WASHINGTON, D.C.—Nearly two months after he expressed concern over the situation in Kashmir in a tweet, influential U.S. Senator Mark Warner (D.-Va.), who is the co-chair of the Senate India Caucus, has said he continues to remain concerned over the humanitarian crisis and communications blockade in the valley, and vowed to continue monitoring the situation closely.
In an exclusive interview with India Abroad, Warner, the ranking Democrat of the Senate Select Committee on Intelligence and vice-chair of the Senate Democratic Caucus, said he was still concerned about Kashmir “and I am going to be following the progress closely and we are going to continue to monitor.”
He said that he, along with Sen. John Cornyn (R.-Tx.), the GOP co-chair of the Senate India Caucus, had “met with the Indian Ambassador (to the U.S., Harsh Vardhan Shringla) and there were many things on the Indian side of the story that had not been fully reported.”
Warner said that these included “jobs being now opened that had been in the civil service, the ability to pass property down to women, the opportunity to expand economic opportunity to the people of Jammu and Kashmir, and my feeling was that the number of detainees were now in a few hundreds, and I hope that those who are proven not to have committed crimes will be processed soon and be released.”
“But I do worry about the ongoing restrictions on the Internet and that the blockade still continues, and I do hope that all of these concerns can be met,” he added.
On Oct. 8, Warner tweeted, "While I understand India has legitimate security concerns, I am disturbed by its restrictions on communications and movement within Jammu and Kashmir,” and expressed the hope that “India will live up to its democratic principles by allowing freedom of press, information, and political participation.”
In the interview, Warner acknowledged that he was fully cognizant of the Congressional hearing on Oct. 22 convened by the House Foreign Affairs Subcommittee on Asia titled “Human Rights in South Asia,” where India was raked over the coals and pilloried for human rights violations against minorities, where the focus was largely on the current humanitarian situation in Kashmir.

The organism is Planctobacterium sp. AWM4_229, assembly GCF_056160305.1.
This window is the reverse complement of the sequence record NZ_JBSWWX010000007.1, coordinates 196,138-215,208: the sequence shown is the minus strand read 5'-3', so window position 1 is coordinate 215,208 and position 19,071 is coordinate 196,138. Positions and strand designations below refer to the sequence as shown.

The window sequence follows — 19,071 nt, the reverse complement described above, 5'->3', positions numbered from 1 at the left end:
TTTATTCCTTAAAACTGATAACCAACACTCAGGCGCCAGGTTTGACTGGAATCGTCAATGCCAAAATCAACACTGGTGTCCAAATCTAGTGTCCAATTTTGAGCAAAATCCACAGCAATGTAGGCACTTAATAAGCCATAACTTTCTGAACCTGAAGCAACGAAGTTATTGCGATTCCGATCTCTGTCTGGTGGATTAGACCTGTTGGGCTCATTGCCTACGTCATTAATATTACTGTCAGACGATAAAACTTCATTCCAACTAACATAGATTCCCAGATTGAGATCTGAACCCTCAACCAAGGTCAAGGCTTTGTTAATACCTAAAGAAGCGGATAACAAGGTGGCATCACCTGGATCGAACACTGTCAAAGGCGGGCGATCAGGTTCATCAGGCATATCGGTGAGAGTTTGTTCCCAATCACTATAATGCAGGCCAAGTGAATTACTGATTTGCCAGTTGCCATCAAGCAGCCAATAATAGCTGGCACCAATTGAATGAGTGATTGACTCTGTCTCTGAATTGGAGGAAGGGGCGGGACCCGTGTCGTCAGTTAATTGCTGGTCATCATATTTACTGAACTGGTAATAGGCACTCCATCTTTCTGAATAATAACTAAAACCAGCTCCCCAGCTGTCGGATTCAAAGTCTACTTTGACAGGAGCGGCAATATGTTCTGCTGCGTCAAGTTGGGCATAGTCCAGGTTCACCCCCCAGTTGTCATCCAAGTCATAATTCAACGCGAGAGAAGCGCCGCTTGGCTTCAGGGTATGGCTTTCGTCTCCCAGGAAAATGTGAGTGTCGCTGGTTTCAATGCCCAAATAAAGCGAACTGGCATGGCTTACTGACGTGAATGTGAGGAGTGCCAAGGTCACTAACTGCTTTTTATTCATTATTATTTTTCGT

Warner said that the Kashmir problem “has been a problem that has been festering since partition and clearly it’s been … and I know it’s been very popular in India domestically (the Modi government’s decision Aug. 5 to abrogate Article 370 of the Indian Constitution providing special status to Kashmir), but I do think, India now is an international power and has to view how its policy is going to be viewed around the world, when it talks these actions in a democracy.”
“And, so, this is why I told the Ambassador (Shringla) in our discussion that I hope to see more progress and I am going to monitor the situation,” he said.
Warner acknowledged that all of the concerns of Kashmiri Americans with family in the valley brought to the attention of U.S. lawmakers “are valid.” But he also noted that “there is an Indian (government) side of this issue that has not been reported as much in the popular press in America.”
Thus, he said, “The status quo in Kashmir, I am not sure was going to be the right, sustainable choice for the Kashmiris as well.”
However, Warner opined, “I do wish this (revoking of the status of Kashmir and its bifurcation into two Union territories) would not have moved so abruptly, but I am going to be following the progress closely and we are going to continue to monitor the situation.”
The senior lawmaker also lamented that his colleague Sen. Chris Van Hollen (D.-Md.) who was visiting India as part of a CODEL (Congressional delegation) during the Congressional recess in October had been barred from visiting Kashmir.
Van Hollen told reporters in New Delhi on Oct. 4 that the Indian government had denied his request to travel to Kashmir, and said the U.S. Congress, including both the Senate and the House, was “closely monitoring the humanitarian situation” in Kashmir, and was concerned over the continuing communication blockade, something which he had wanted to see for himself, but had been denied permission to do so by New Delhi.
“If the Indian government has nothing to hide, they should not worry about people visiting Kashmir and witnessing the situation with their own eyes,” Van Hollen told The Washington Post in an interview on Oct. 4 in New Delhi.